Inspired by Franciscan philosopher-theologian John Duns Scotus (1266–1308), Father Richard teaches about loving things in and as themselves:
What does it mean when we’re told we should love God with our whole heart, with our whole soul, with our whole mind, and with our whole strength? The first commandment is that we should love God more than anything else. The only way I know how to love God is to love what God loves; only then do we love with divine love and allow it to flow through us.
Just how does God love? Franciscan philosopher-theologian Duns Scotus said in his doctrine of “thisness” (“haecceity”), that we are to love things in and as themselves, to love things for what they are, not for what they do for us. That’s when we really begin to love our spouses, our children, our neighbors, and others. When we free them from our agendas, then we can truly love them without concern for what they do for us, or how they make us look, or what they can get us. We begin to love them in themselves and for themselves, as living images of God. Now that takes real work!
So why is “thisness” so good and important? Duns Scotus mirrors Jesus as the Good Shepherd leaving the ninety-nine sheep and going after the one (Luke 15:4–6). The universal incarnation of Christ always shows itself in the specific, the concrete, the particular; it refuses to let life be a mere abstraction. No one says this better than Christian Wiman: “If nature abhors a vacuum, Christ abhors a vagueness. If God is love, Christ is love for this one person, this one place, this one time-bound and time-ravaged self.” 
The doctrine of haecceity says that we come to universal meaning deeply and rightly through the concrete, the specific, and the ordinary, and not the other way around. The principle here is “go deep in any one place and we will meet all places.” When we start with big universal ideas, at the level of concepts and -isms, we too often stay there—arguing about theories, forever making more distinctions. At that level, the mind is totally in charge. It’s easier to love humanity then, but not any individual people. We defend principles of justice but can’t muster the courage to live fully just lives ourselves. Only those who live like Francis and Clare do that.
Francis lived such “thisness” simply by looking at things and loving things in themselves and for themselves. I think this is what it means to love God. When we love things in themselves, we are looking out at the world with God’s eyes. When we look out from these eyes, we see that it’s not about us! And I promise, when we begin seeing the world this way, everything starts to give us joy. Simple things start to make us happy, and Reality begins to offer us inherent joy.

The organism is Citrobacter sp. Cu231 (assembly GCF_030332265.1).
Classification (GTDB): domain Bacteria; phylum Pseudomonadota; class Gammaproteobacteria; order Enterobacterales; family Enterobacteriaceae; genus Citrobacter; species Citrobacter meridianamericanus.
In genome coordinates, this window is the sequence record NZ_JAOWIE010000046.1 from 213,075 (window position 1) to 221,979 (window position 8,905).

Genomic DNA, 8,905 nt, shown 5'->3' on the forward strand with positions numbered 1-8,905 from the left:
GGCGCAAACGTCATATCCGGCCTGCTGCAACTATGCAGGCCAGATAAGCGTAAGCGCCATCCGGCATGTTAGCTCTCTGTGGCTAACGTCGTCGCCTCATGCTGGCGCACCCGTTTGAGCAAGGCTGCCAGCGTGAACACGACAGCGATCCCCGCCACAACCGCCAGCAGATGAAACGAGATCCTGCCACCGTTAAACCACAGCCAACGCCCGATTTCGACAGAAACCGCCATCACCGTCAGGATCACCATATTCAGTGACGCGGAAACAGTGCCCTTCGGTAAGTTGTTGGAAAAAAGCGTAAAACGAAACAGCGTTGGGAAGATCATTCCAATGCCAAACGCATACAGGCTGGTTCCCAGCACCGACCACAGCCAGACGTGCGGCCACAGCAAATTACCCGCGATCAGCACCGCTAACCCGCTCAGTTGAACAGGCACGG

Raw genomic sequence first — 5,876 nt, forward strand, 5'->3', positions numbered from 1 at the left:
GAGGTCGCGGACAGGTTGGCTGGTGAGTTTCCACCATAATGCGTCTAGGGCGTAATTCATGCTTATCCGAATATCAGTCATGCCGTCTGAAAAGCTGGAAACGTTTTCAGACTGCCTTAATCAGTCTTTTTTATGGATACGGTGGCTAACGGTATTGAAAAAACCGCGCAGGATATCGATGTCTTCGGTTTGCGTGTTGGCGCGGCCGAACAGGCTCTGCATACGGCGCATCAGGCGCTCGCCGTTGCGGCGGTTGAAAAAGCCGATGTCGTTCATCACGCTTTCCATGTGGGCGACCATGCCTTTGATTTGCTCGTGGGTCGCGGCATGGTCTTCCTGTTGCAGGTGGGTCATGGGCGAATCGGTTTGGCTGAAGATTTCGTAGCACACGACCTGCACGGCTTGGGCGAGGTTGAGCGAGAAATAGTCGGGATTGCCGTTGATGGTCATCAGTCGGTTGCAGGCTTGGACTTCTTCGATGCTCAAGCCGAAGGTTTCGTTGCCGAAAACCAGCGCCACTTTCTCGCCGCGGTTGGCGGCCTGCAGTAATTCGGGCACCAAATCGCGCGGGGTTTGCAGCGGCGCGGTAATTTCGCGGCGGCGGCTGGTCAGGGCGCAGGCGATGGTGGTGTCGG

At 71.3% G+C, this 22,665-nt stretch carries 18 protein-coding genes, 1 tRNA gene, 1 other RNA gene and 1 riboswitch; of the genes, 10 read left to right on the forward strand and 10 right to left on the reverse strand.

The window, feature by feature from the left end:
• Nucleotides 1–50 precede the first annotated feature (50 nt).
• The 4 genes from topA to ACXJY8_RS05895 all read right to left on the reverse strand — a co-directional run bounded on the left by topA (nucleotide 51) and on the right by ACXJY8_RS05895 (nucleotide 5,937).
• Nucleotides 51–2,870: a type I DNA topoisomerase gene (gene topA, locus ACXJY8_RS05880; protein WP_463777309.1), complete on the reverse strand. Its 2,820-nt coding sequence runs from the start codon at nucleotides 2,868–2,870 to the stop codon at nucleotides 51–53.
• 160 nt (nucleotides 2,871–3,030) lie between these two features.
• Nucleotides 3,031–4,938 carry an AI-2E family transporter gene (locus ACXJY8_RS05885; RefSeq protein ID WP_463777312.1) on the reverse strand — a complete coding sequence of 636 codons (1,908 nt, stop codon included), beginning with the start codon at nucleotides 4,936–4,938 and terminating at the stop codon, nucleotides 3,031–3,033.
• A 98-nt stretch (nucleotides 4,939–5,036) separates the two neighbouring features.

Christian Wiman, My Bright Abyss: Meditation of a Modern Believer (New York: Farrar, Straus and Giroux, 2013), 121.
Adapted from Richard Rohr, Eager to Love: The Alternative Way of Francis of Assisi (Cincinnati, OH: Franciscan Media, 2014), 181; and
Franciscan Mysticism: I AM That Which I Am Seeking (Albuquerque, NM: Center for Action and Contemplation, 2012). Available as CD and MP3 audio download.
Explore Further. . .
- Read Richard on Duns Scotus’s “univocity of being.”
- Learn more about this year’s theme Nothing Stands Alone.
- Meet the team behind the Daily Meditations.
Image credit: Belinda Rain, Water Drops on Grass (detail), 1972, photograph, California, public domain. Belinda Rain, Nevada, Lake Tahoe California (detail), 1972, photograph, California, public domain. Belinda Rain, Forest (detail), 1972, photograph, California, public domain. Jenna Keiper & Leslye Colvin, 2022, triptych art, United States. Click here to enlarge image.
This week’s images appear in a form inspired by early Christian/Catholic triptych art: a threefold form that tells a unified story.
Image inspiration: We look for Spirit in every stone and blade of grass, in everything. We are part of something so much larger, so much grander. God’s grace abounds.
Story from Our Community:
In [the] meditation “Building the Church from the bottom up,” Fr. Richard quotes St. Francis, “the marrow of the Gospel.” The word “marrow” is very personal to me. Forty years ago I underwent a Bone Marrow Transplant for Chronic Myelogenous Leukemia; my brother was my donor. The transplant was done as the only means to a cure despite all the risks. Could it be that the Church is in need of a such a high-risk intervention, metaphorically speaking, to be rebuilt? And what intervention(s) is needed to “Go, Rebuild My Church!”? —Therese G.
Prayer for our community:
God, Lord of all creation, lover of life and of everything, please help us to love in our very small way what You love infinitely and everywhere. We thank You that we can offer just this one prayer and that will be more than enough, because in reality every thing and every one is connected, and nothing stands alone. To pray for one part is really to pray for the whole, and so we do. Help us each day to stand for love, for healing, for the good, for the diverse unity of the Body of Christ and all creation, because we know this is what You desire: as Jesus prayed, that all may be one. We offer our prayer together with all the holy names of God, we offer our prayer together with Christ, our Lord, Amen.